Replies (3)

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Jennifer Adams
By Jennifer Adams
06th Feb 2021 14:02

Its not that companies will be buying offices etc its more that there are some companies that have a nice amount of money in their bank account and cant see what to do with it. Many dont like the idea of stock market or even pensions (or might have one in place already) so they set up a separate SPV company, deposit money from their main company and then go off to get the balance of the purchase price as a commercial mortgage. I've had 4 clients who have done this.

They are buying residential as they cant find any commercial properties.

Re stamp duty... anyone looking to buy now has missed their chance. Currently Land registry are only now dealing with applications submitted in late Oct. But then Rishi might leave it to the last minute to extend the deadline?

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Replying to Jennifer Adams:
paddle steamer
08th Feb 2021 17:40

But are the LTV and interest cover covenants being offered tightening as the lenders review their own balance sheets and review their lending book profile?

Wearing my in house accountant for a commercial agent hat I know we are seeing more tertiary commercial property being marketed for sale than previously, I just need to look at our online list to see how much we currently have on the books, in fact we had a jokey conversation earlier today as to whether our fee rates ought to be varied depending upon what clients were asking us to either refill with tenants or sell, more difficult higher percentage fees.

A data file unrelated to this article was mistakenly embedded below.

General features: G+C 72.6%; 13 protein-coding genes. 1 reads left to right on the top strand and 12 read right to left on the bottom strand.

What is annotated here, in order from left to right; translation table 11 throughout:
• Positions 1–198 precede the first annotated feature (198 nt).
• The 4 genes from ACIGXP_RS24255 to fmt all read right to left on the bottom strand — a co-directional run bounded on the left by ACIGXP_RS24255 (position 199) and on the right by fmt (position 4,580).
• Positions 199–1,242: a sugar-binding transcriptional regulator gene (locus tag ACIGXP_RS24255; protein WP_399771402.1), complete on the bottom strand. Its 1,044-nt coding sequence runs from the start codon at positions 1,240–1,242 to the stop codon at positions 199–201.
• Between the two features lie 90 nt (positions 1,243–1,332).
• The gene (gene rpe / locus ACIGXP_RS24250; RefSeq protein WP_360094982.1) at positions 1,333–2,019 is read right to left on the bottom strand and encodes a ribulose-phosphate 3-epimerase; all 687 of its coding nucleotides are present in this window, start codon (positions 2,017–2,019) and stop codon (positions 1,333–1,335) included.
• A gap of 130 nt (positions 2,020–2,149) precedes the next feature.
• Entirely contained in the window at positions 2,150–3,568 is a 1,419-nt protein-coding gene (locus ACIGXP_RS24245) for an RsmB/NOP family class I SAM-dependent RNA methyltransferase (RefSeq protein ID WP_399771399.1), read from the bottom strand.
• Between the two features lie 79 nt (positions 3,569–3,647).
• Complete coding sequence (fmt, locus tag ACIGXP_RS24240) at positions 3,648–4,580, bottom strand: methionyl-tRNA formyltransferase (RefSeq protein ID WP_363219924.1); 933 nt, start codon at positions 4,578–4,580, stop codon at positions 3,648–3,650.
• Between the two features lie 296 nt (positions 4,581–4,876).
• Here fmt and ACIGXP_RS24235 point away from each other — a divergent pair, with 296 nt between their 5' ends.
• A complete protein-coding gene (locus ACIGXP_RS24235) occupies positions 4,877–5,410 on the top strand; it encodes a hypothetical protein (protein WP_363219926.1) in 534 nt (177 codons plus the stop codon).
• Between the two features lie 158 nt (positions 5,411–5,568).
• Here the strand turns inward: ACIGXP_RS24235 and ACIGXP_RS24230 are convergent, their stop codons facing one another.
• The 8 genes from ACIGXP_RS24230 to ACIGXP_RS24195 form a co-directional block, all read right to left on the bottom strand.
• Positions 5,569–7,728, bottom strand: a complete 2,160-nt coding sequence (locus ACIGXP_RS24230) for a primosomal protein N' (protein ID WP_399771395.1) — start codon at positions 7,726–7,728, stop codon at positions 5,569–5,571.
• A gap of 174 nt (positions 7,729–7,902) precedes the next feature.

The main repurposing could be more moving to the "small is beautiful" approach, something we have now been doing for a fair few years since post 2008, subdividing larger units, inclusive rents, short term licences (12 months) etc (wearing my property investor hat), of course the danger for us is that increased supply within this market will eat into our particular niche so we are also looking at conversions from commercial to residential, like Ko-Ko we already have a little list and a chunk of cash sitting in the bank in case we do need to take this route.

Would I go to the banks for redevelopment funding, only if I had to, banks generally hold up change of use as the tap never flows when you need it to gush, it is only free flowing when you do not need it.

Just today we got a tentative letting enquiry for 5,000 sq ft of offices over three floors, our first question, can you split it into three units. (Things like fire exits/travel distances to exits being key)

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By Justin Bryant
08th Feb 2021 12:14

I doubt the 3% SDLT surcharge is a massive factor as that can be side-stepped fairly easily under mixed-use rate. This so-called story with so-called justifications just looks like a thinly veiled marketing piece for "Online finance specialist Swoop Funding".

Also, re above comment, HMLR speed of processing has nowt to do with timing of end of SDLT holiday.